There are many anecdotes which imply my point, namely: you can’t judge a book by its cover; and, as Twain might say of the matter, “it is better to keep your mouth shut and people think you a fool than to open it and remove all doubt.”

    Respectfully,

    Ecce.

  6. Ignatius said,

    EcceQuiTollisPeccataMundi

    “I see no relevance in the sociological aspect of operant conditioning given in a society to suggest that aesthetic appearence holds any bearing on the content or lack thereof of an individual in a society that necessarily advocated individualism”

    well I would sure hope you didn’t see relevance and still come to the conclusion it was irrelevant

    I did not suggest one could make “sweeping generalizations” I said the one (your looks) has an effect on the other (who you are). The degree to which this can and has been exploited for any means is not what I was discussing, if that intrests you researching profiling should be helpful

    are you seriously suggesting that there is nothing to be learned from looking at someone. rethink

  7. veil said,

    spearo wrote:
    Didn’t Oscar Wilde say something like: ‘Only shallow people don’t judge by appearances’?

    so true

  8. nagase said,

    So, I suppose Socrates’ ugly appearance betrays a foul heart and a defective intellect? What about Stephen Hawking? And, given their similitude, should I conclude that Hitler was actually a very good comedian and that Chaplin was a ruthless dictator in disguise? 😦

  9. veil said,

    Nagase wrote:
    So, I suppose Socrates’ ugly appearance betrays a foul heart and a defective intellect? What about Stephen Hawking? And, given their similitude, should I conclude that Hitler was actually a very good comedian and that Chaplin was a ruthless dictator in disguise?

    stephen hawking looks like a genius, hitler looked intolerant, chaplin looked clownish. Hitler had dark and angular eyes. Chaplin had goofy more rounded eyes. There are no simple rules to follow and judging dead people like this would be impossible. Most of it has to do with the luster in their eyes, their facial gestures, their posture, their outfits and the general vibe they give off. In my teens I was always wrong, but as I’ve come to know more and more people intimately, my general first impression of a person is usually about right.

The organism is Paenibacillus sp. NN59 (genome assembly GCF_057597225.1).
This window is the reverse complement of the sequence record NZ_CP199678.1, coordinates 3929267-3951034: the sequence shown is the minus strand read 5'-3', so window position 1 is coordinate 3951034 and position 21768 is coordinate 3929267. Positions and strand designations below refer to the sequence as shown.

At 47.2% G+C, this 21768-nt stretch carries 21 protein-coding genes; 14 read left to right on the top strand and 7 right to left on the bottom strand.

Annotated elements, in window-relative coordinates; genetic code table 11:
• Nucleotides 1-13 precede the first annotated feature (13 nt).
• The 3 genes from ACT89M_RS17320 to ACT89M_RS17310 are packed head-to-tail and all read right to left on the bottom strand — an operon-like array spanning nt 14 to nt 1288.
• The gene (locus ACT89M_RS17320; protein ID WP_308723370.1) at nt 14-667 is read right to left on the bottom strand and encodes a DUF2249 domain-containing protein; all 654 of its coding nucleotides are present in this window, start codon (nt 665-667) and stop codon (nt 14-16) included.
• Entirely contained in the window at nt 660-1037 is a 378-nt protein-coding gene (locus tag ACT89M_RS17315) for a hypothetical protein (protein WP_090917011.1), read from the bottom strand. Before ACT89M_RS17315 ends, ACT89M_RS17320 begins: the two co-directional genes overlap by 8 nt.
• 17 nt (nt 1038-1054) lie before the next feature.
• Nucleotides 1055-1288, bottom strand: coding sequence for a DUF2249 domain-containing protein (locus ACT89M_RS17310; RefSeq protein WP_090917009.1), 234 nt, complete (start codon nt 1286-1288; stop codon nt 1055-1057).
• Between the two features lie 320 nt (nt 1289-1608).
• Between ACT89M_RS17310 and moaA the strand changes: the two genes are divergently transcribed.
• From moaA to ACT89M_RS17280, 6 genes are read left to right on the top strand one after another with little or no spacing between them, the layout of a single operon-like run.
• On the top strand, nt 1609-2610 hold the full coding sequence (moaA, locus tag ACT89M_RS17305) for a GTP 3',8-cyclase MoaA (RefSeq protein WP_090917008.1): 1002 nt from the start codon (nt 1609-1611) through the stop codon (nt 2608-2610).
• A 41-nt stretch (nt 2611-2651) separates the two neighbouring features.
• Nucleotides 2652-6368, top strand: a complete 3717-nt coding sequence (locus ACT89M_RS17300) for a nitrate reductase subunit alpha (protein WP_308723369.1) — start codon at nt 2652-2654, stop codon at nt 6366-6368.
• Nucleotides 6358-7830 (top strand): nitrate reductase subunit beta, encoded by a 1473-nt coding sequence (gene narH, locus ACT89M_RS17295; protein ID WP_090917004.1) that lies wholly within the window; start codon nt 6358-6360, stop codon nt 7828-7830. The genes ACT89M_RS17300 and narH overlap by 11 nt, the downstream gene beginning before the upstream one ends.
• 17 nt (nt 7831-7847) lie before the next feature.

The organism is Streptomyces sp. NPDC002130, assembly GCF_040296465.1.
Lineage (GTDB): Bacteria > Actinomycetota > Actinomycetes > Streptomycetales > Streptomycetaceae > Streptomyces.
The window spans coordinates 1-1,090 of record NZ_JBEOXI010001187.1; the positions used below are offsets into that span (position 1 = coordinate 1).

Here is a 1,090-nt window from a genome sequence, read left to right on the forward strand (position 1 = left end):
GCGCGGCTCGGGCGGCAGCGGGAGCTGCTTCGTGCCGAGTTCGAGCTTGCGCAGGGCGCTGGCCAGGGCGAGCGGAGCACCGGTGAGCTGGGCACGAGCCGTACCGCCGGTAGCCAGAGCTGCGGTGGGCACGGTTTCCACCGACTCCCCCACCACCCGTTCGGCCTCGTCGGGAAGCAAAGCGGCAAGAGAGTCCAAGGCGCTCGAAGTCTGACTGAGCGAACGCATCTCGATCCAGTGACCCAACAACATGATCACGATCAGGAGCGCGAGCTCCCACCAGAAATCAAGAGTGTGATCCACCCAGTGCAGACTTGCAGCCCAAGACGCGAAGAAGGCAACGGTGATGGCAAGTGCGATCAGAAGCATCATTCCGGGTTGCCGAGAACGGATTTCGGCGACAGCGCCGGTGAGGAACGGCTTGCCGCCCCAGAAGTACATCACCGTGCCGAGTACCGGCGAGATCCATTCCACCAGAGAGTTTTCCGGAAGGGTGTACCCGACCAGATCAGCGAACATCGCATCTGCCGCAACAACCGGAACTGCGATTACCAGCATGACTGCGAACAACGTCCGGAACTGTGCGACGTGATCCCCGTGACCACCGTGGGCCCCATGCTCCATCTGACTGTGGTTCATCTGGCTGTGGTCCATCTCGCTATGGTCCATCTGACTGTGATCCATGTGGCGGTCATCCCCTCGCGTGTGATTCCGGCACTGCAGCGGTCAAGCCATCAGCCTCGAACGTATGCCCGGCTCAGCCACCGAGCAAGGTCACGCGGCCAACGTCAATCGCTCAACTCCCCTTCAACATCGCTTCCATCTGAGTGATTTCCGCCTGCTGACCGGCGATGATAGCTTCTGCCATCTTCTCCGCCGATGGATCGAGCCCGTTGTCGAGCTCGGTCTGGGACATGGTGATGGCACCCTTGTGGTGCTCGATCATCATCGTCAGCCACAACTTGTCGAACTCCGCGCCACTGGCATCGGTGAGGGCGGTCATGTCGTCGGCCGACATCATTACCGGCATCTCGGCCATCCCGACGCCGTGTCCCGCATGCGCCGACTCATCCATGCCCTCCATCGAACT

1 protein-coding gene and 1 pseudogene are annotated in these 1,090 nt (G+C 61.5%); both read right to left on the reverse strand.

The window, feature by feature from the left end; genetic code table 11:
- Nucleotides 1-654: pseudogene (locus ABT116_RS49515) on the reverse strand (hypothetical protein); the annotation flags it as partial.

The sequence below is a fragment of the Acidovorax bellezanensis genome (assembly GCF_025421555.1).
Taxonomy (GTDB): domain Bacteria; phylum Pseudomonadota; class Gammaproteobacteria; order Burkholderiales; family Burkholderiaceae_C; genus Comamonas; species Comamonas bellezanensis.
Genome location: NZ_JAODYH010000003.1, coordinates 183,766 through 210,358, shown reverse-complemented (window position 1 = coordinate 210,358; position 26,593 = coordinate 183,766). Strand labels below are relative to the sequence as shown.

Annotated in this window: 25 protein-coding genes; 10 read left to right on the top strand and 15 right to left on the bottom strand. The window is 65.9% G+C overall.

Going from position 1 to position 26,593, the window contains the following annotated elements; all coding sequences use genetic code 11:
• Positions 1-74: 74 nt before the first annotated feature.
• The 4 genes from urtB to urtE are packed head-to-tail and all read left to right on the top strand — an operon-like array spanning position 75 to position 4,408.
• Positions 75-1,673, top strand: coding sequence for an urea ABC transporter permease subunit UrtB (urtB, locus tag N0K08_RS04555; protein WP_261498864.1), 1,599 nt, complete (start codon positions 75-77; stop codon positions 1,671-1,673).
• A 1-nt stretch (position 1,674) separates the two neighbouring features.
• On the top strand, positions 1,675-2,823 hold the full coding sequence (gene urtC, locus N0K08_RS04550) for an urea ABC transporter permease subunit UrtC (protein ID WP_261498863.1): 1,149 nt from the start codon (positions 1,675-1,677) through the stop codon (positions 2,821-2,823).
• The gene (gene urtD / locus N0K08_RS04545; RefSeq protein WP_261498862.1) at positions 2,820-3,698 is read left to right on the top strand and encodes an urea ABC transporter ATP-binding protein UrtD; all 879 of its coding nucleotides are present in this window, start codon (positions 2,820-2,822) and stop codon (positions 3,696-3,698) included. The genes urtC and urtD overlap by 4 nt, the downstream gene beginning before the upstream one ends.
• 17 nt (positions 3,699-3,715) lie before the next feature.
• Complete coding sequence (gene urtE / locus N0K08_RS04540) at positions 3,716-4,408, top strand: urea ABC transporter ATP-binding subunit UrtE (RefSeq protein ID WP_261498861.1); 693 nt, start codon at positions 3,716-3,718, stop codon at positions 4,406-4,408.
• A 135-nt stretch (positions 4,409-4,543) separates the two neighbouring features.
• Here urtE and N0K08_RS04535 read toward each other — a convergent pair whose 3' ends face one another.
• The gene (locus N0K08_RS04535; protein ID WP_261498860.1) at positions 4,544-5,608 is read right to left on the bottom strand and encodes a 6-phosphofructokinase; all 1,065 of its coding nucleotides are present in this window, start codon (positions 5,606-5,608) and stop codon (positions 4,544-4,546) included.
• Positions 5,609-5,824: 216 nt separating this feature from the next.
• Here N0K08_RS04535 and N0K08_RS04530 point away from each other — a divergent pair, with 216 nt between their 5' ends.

10. dannielle said,

    Well, if you’re dressed like a yob, yeah, in those circumstances you’re pretty much right.

    Hawking looks physically disabled, and can even look at appearance to also be mentally disabled, so I don’t think he looks like a genius.

  11. epilogas said,

    One can’t lie about his/her appearance.

    Some people look out of place in some circumstances.

    It is better to learn lessons life teaches you and go where you are supposed to be, than ignore them.

  12. marsh cohen said,

    😉 i disagree with that somehow.yet at aome points,you might be considered correct otherwise

  13. the boss said,

    I think Oscar Wilde’s quote has been misinterpreted over the years. Not everything has to be taken literally people!

  14. veil said,

    the boss wrote:
    I think Oscar Wilde’s quote has been misinterpreted over the years. Not everything has to be taken literally people!

    I don’t care who said it or what his original intention was. I just think that this quote rings true the way it’s written above.

    I think this post’s original intention was to say that what we look like effects who we become as a person, and not that we start to look like the person we are?

    Taking myself as an example, I used to be very skinny, a little feminine and goofy looking as a kid. I would be the class clown woody allen type, the guy with the strange clothes etc. and would even start to doubt my sexuality, when others suggested I looked gay. But as I got older and started to build some muscles, manlier face, got a beard etc. I became more of the quiet manly guy. I’m not sure to what extent it is me looking in the mirror and acting accordingly or other peoples response to me that has affected this change. I still feel like the same person and I always try to be myself whatever that even means. I feel like there are so many different aspects of who I am that both the clown persona and the quiet guy feels perfectly befitting.

    I imagine that somebody who doesn’t transform, who’s always categorized one specific way all the time will have a more focused identity.

  15. dannielle said,

    the boss wrote:
    I think Oscar Wilde’s quote has been misinterpreted over the years. Not everything has to be taken literally people!

    Maybe an attack on the aristocracy?

  16. the boss said,

    geeeeeeeeeeeez!